Homes in most parts of the country require heating during some parts of the year, but the typically harsh winters of New England make a reliable and efficient furnace or boiler a necessity. Record-breaking snowfalls and cold weather that stretches into the middle of spring seem to conspire with the rising cost of home heating fuels to strain the budgets of homeowners. Improving the efficiency of your heating system can result in substantial long-term savings – but it’s important to understand what the AFUE rating means so you can make the best decision for your home.
A common measure of heating system efficiency is annual fuel utilization efficiency, or AFUE. Manufacturers of boilers and furnaces are required by the Federal Trade Commission (FTC) to display this value on their products to allow consumers to make meaningful comparisons when shopping.
Several factors affect a furnace or boiler’s efficiency rating, including the type of fuel it uses and the location of the unit and ducts. AFUE is a measure of how much of the potential heat energy available in the heater’s fuel is actually used in heating your home, and how much heat goes uselessly into the surrounding environment as waste. For example, a furnace with an AFUE of 85 efficiently uses 85 percent of the fuel to heat your home, while the remaining 15 percent is lost through the chimney.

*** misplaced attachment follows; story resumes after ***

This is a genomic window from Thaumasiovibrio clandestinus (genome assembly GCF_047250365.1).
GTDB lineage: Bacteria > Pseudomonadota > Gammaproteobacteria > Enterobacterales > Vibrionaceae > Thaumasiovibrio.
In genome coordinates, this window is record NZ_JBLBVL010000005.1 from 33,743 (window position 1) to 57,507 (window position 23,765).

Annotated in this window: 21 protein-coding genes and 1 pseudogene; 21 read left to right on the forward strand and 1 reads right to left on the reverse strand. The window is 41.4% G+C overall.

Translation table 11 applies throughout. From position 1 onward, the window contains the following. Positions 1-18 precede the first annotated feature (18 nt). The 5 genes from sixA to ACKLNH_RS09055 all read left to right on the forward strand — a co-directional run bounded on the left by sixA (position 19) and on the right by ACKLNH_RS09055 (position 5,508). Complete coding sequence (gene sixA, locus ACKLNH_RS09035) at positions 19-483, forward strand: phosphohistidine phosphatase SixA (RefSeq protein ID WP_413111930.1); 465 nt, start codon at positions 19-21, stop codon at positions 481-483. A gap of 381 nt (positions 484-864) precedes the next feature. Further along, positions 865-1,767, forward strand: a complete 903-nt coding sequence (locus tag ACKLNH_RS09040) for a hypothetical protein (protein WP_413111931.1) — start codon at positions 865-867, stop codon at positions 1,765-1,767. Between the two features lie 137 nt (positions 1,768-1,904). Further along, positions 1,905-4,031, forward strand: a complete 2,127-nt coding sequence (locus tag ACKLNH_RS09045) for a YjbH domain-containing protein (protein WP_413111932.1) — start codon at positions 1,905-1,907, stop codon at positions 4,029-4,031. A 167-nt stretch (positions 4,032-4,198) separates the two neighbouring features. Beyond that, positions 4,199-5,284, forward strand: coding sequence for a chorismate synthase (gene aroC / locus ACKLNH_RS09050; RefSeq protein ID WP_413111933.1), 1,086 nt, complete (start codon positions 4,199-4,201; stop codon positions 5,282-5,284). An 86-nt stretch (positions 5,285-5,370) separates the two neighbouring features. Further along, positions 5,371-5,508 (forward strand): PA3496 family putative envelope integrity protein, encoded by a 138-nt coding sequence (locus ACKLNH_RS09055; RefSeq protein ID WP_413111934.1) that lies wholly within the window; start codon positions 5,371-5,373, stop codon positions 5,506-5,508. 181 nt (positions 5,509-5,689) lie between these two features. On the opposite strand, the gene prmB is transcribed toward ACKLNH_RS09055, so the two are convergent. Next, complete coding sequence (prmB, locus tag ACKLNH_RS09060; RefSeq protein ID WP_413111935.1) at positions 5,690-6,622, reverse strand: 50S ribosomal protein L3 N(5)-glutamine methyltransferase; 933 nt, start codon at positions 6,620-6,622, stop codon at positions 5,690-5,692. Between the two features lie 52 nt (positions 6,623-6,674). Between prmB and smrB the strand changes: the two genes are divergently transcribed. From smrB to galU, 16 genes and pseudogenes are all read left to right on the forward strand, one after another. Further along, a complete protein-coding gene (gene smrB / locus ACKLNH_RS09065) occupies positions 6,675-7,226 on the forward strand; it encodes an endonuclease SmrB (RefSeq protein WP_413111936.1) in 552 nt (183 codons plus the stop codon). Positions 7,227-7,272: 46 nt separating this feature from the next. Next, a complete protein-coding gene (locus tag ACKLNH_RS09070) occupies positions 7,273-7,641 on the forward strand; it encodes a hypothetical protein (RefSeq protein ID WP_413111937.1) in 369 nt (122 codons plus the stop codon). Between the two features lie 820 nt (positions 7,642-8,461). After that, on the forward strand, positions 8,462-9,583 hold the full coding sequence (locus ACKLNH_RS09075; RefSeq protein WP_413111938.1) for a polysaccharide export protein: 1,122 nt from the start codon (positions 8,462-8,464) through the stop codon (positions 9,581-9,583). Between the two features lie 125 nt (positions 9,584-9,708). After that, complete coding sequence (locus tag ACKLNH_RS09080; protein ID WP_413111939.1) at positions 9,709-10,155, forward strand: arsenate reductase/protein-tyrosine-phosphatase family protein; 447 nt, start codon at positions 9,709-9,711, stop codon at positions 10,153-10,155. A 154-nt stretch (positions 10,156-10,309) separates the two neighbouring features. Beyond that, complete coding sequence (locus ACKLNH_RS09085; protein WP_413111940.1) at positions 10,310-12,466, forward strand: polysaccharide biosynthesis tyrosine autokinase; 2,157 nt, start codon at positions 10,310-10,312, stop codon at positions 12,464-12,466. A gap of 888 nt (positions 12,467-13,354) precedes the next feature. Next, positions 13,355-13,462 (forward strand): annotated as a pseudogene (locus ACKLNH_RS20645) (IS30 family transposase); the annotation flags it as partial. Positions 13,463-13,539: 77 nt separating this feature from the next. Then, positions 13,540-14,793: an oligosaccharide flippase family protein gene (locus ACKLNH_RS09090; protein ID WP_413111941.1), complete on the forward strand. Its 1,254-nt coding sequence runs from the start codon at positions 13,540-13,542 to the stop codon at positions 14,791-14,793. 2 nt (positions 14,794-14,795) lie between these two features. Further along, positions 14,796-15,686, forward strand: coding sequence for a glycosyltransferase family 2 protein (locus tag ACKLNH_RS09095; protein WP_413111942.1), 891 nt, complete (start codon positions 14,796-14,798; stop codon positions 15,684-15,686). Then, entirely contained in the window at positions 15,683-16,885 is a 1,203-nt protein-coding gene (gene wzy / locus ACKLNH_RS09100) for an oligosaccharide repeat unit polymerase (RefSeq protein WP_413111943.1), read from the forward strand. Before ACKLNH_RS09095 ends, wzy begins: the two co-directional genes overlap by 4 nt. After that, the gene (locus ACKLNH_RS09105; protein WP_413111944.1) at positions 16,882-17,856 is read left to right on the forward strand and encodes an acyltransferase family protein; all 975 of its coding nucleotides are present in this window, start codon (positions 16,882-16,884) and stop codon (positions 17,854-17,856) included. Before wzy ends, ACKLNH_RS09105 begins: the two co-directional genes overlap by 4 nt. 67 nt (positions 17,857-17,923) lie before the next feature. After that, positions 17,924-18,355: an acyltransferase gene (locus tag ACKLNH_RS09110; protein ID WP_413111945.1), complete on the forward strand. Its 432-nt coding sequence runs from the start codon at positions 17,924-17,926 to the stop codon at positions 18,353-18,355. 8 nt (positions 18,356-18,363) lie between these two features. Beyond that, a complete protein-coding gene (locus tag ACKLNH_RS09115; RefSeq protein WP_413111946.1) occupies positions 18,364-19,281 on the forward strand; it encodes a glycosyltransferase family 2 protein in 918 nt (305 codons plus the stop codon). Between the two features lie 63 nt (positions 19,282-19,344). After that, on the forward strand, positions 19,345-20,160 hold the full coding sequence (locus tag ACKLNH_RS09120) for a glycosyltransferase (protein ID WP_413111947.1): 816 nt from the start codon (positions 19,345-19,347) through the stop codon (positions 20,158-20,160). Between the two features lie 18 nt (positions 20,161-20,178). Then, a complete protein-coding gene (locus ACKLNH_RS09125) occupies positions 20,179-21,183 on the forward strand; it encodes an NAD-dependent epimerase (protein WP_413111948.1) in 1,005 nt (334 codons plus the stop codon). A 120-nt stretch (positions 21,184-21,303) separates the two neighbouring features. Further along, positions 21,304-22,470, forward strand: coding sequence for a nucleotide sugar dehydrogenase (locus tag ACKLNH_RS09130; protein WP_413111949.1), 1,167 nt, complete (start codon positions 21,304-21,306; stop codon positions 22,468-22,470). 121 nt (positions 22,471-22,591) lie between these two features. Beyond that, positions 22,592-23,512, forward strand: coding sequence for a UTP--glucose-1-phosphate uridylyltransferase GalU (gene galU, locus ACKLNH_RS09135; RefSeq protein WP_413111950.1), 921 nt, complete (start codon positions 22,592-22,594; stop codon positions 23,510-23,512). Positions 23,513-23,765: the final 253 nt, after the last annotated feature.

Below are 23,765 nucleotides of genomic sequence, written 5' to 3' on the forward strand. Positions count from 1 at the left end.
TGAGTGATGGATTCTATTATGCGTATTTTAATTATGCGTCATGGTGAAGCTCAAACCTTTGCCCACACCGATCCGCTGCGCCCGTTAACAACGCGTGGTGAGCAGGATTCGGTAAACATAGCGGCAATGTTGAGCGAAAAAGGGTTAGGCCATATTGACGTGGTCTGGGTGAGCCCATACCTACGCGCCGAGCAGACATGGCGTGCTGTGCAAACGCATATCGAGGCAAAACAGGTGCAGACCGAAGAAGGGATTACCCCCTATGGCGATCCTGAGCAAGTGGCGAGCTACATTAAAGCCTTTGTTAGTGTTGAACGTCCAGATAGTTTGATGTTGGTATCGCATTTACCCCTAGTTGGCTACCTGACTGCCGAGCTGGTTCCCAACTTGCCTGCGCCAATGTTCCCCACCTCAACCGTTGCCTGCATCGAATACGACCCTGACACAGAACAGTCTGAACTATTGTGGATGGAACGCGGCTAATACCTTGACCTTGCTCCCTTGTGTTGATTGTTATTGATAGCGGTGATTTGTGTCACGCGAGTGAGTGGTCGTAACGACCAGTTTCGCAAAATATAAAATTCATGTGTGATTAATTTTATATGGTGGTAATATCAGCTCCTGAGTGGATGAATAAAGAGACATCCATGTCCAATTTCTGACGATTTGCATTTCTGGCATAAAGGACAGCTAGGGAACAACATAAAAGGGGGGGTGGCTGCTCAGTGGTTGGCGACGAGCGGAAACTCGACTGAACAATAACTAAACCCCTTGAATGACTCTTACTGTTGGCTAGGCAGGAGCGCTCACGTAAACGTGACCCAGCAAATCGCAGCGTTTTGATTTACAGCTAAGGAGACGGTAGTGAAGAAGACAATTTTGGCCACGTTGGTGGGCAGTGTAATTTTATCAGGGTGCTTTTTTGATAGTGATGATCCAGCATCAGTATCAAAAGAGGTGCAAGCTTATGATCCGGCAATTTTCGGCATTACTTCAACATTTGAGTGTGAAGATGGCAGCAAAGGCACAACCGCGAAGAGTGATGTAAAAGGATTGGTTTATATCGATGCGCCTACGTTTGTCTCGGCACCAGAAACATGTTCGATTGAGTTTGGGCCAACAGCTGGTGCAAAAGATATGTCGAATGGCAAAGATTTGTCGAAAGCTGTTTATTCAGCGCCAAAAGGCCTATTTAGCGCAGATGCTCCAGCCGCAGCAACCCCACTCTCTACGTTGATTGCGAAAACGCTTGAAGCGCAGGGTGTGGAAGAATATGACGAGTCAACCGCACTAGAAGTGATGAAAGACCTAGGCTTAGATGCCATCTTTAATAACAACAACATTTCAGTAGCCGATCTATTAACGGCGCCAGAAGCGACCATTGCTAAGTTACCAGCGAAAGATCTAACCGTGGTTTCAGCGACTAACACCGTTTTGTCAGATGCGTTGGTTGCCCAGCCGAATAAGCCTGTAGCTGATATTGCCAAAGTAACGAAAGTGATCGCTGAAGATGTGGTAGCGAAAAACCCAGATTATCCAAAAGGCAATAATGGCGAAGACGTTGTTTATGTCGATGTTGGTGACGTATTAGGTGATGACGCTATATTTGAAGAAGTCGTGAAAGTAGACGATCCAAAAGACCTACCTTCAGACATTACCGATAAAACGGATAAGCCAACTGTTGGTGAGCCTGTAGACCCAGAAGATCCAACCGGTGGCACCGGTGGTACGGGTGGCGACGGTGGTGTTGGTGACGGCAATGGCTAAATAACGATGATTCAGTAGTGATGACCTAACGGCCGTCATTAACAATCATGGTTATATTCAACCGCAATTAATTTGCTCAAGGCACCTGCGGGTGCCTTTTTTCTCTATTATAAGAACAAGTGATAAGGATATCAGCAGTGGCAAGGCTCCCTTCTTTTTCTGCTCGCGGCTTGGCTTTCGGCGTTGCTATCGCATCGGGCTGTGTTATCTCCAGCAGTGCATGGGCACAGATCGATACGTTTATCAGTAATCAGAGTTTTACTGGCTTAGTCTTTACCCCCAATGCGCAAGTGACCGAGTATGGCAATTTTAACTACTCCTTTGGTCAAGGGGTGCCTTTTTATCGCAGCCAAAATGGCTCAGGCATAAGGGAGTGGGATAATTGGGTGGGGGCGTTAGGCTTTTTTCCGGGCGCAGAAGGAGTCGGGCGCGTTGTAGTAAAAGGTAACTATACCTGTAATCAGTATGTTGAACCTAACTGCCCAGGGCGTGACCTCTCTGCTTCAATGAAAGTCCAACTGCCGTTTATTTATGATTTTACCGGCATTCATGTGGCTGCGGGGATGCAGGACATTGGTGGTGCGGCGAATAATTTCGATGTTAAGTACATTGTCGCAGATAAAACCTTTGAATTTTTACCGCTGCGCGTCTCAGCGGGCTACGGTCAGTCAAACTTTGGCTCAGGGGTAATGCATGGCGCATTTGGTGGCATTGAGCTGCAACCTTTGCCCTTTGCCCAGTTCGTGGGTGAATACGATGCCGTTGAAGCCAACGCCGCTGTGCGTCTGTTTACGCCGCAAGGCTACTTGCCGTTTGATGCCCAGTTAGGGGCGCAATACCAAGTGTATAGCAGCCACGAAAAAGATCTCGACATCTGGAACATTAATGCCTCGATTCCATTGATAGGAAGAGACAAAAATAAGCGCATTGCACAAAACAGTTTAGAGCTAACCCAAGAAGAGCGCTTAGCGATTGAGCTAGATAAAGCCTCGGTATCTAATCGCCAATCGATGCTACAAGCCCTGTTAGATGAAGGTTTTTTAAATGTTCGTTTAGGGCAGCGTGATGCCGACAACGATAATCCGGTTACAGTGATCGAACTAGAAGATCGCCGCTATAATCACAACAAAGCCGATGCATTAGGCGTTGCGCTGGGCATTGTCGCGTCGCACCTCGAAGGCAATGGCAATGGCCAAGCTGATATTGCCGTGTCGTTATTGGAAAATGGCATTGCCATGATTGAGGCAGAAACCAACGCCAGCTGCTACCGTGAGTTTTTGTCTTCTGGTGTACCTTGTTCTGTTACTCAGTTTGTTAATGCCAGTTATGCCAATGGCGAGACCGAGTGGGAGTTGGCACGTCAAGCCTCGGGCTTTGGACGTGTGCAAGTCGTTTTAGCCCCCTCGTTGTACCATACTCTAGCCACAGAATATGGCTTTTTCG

AFUE isn’t a peak or optimal efficiency measurement when the unit is operating under ideal conditions, but instead it’s an effort to measure actual efficiency over the course of a year of real-life usage, with temperature fluctuations, thermostat adjustments and other variables that heating systems are likely to encounter. It strives to be an accurate indication of the efficiency level you’re likely to experience with the unit during regular use in your home.
For more information about AFUE, or for answers to other HVAC-related questions, contact the experts at Rodenhiser Plumbing, Heating and Air Conditioning. We proudly serve the HVAC and plumbing needs of homeowners throughout the Route 495/128 area of Massachusetts.
Image via Shutterstock.com